Jonas Vingegaard has thrown everything at Tadej Pogacar to win an epic 11th stage of the Tour de France and replace the defending champion as the overall leader after a gruelling Alpine trek.
Last year’s runner-up Vingegaard attacked 4.9km from the finish to drop Pogacar, who had been attacked relentlessly by the Dane’s Jumbo-Visma team all day long on Wednesday and eventually cracked.
Pogacar held off his rivals on the Col du Telegraphe, where the offensive began 90km from the line, and the lung-busting Col du Galibier, even winking at the cameras before the final ascent, a dreaded 11.3-km climb at 9.2 per cent to the Col du Granon.
But Vingegaard’s brutal acceleration wiped the smile off the Slovenian’s face and Pogacar suddenly opened his jersey to get some air before seeing Geraint Thomas, David Gaudu and Adam Yates ride past him in the finale of a memorable 151.7km ride from Albertville.
Pogacar, who started 39 seconds ahead of Vingegaard in the standings, crossed the line seventh, two minutes 51 seconds behind the winner, his face a mask of exhaustion.
Overall, Vingegaard leads Bardet by 2:16 and third-placed Pogacar by 2:22.
Vingegaard reaped the rewards of his earlier attacks and those of teammate Primoz Roglic, who sacrificed his own chances in a risk-it-all strategy by the Jumbo Visma outfit in perhaps the best Tour stage this century.
After his attack, Vingegaard never looked back, overtaking Frenchman Warren Barguil, the last survivor of the day’s breakaway, and Colombian Nairo Quintana, who had gone solo earlier from the group of favourites.
Quintana took second place, 59 seconds behind, with France’s Romain Bardet finishing third, 1:10 off the pace.
“The team were fantastic, especially Primoz. He showed how generous he is. He’s such a great rider. Winning a tour stage and wearing the yellow jersey is what I’ve always dreamed off,” said Vingegaard.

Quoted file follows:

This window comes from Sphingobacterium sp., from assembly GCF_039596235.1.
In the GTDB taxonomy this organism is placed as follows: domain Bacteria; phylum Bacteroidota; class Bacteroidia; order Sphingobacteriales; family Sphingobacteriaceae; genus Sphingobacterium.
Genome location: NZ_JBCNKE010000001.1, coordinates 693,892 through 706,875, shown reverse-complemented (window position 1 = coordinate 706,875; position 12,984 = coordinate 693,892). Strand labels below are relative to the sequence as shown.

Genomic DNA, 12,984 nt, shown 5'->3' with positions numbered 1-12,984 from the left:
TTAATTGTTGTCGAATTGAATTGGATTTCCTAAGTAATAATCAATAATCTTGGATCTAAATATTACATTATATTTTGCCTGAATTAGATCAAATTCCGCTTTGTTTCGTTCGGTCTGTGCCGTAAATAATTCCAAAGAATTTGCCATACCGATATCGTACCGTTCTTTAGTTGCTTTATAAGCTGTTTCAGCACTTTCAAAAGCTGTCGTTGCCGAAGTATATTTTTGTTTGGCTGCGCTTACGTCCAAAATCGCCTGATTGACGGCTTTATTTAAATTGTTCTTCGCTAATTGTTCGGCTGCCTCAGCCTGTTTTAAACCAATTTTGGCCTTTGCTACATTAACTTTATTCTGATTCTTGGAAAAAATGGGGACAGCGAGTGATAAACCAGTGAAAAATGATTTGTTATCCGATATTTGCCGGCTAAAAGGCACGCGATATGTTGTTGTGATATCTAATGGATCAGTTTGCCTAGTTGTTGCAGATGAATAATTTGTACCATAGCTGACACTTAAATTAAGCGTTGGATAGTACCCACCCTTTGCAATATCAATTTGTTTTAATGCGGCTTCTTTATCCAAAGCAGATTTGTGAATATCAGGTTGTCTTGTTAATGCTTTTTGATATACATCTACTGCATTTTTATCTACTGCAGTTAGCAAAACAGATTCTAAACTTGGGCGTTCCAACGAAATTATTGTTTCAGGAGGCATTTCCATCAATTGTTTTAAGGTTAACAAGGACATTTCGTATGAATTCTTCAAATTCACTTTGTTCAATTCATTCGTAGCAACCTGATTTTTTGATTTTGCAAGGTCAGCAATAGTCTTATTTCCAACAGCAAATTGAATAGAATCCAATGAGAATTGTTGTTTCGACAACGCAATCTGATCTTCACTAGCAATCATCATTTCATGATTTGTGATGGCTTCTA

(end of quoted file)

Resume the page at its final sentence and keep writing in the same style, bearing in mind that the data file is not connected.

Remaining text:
“Tadej is probably the best rider in the world. Taking the yellow jersey from him is incredible. He will do everything he can to reclaim it and I’ll do everything to keep it.
“In the last three kilometres I was on the limit, I just wanted it to end. It was brutal, brutal.”
Pogacar vowed to fight on ahead of another brutal day in the Alps with the 12th stage taking a worn-out peloton from Briancon to the iconic Alpe d’Huez, going through the Col du Galibier at 2,642 metres before an endless ascent to the Col de la Croix de Fer.
“I first felt good in the Galibier. I came under attack and they harassed me,” the 23-year-old Pogacar, whose team has been weakened after two UAE Emirates riders pulled out of the race with COVID-19, said.
“The whole Jumbo team were super strong and they were just stronger. Suddenly in the Granon I didn’t feel good. It was not my day but I’ll continue to fight,” said Pogacar.
“Today was a bad day but starting tomorrow I’ll be on the attack again. It’s going to be nice to watch.”
The Ineos-Grenadiers team limited the damage, with Thomas taking fourth place and Yates finishing sixth on the day.
Thomas, the 2018 champion, is fourth, four seconds behind Pogacar, and Yates lies sixth, 40 seconds behind his teammate.
Amid the carnage in the mountains with riders suffering huge time deficits, Team BikeExchange-Jayco’s Nick Schultz, who finished some 27 minutes behind in 51st place, still leads the Australian challenge, now lying 35th overall.